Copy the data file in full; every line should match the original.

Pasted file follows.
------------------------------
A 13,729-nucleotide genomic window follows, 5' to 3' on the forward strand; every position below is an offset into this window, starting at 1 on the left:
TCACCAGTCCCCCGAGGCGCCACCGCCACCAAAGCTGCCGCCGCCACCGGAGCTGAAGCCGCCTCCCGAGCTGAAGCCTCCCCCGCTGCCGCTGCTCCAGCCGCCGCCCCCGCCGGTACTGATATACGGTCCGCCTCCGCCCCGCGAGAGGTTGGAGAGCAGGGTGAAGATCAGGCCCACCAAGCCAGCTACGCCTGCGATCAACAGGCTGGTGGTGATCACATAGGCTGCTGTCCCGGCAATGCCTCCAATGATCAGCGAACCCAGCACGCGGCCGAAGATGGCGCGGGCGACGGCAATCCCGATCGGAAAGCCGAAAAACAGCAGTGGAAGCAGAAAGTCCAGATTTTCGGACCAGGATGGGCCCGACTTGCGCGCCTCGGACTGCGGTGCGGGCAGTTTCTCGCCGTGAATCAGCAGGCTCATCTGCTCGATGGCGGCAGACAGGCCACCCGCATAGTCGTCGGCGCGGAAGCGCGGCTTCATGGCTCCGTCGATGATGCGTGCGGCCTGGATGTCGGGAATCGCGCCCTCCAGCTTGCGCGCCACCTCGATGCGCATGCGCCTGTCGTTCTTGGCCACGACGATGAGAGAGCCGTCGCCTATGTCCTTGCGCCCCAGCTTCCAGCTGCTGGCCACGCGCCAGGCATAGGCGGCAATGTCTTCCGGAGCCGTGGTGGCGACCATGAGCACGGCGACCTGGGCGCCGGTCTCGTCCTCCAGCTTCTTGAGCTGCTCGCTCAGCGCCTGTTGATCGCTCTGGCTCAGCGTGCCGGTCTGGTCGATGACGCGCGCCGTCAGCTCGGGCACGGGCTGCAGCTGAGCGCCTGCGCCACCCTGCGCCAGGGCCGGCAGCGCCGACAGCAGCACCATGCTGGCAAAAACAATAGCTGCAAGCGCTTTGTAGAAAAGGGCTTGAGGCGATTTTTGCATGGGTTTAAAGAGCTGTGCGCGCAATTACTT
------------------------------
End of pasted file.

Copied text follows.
A 13,729-nucleotide genomic window follows, 5' to 3' on the forward strand; every position below is an offset into this window, starting at 1 on the left:
TCACCAGTCCCCCGAGGCGCCACCGCCACCAAAGCTGCCGCCGCCACCGGAGCTGAAGCCGCCTCCCGAGCTGAAGCCTCCCCCGCTGCCGCTGCTCCAGCCGCCGCCCCCGCCGGTACTGATATACGGTCCGCCTCCGCCCCGCGAGAGGTTGGAGAGCAGGGTGAAGATCAGGCCCACCAAGCCAGCTACGCCTGCGATCAACAGGCTGGTGGTGATCACATAGGCTGCTGTCCCGGCAATGCCTCCAATGATCAGCGAACCCAGCACGCGGCCGAAGATGGCGCGGGCGACGGCAATCCCGATCGGAAAGCCGAAAAACAGCAGTGGAAGCAGAAAGTCCAGATTTTCGGACCAGGATGGGCCCGACTTGCGCGCCTCGGACTGCGGTGCGGGCAGTTTCTCGCCGTGAATCAGCAGGCTCATCTGCTCGATGGCGGCAGACAGGCCACCCGCATAGTCGTCGGCGCGGAAGCGCGGCTTCATGGCTCCGTCGATGATGCGTGCGGCCTGGATGTCGGGAATCGCGCCCTCCAGCTTGCGCGCCACCTCGATGCGCATGCGCCTGTCGTTCTTGGCCACGACGATGAGAGAGCCGTCGCCTATGTCCTTGCGCCCCAGCTTCCAGCTGCTGGCCACGCGCCAGGCATAGGCGGCAATGTCTTCCGGAGCCGTGGTGGCGACCATGAGCACGGCGACCTGGGCGCCGGTCTCGTCCTCCAGCTTCTTGAGCTGCTCGCTCAGCGCCTGTTGATCGCTCTGGCTCAGCGTGCCGGTCTGGTCGATGACGCGCGCCGTCAGCTCGGGCACGGGCTGCAGCTGAGCGCCTGCGCCACCCTGCGCCAGGGCCGGCAGCGCCGACAGCAGCACCATGCTGGCAAAAACAATAGCTGCAAGCGCTTTGTAGAAAAGGGCTTGAGGCGATTTTTGCATGGGTTTAAAGAGCTGTGCGCGCAATTACTT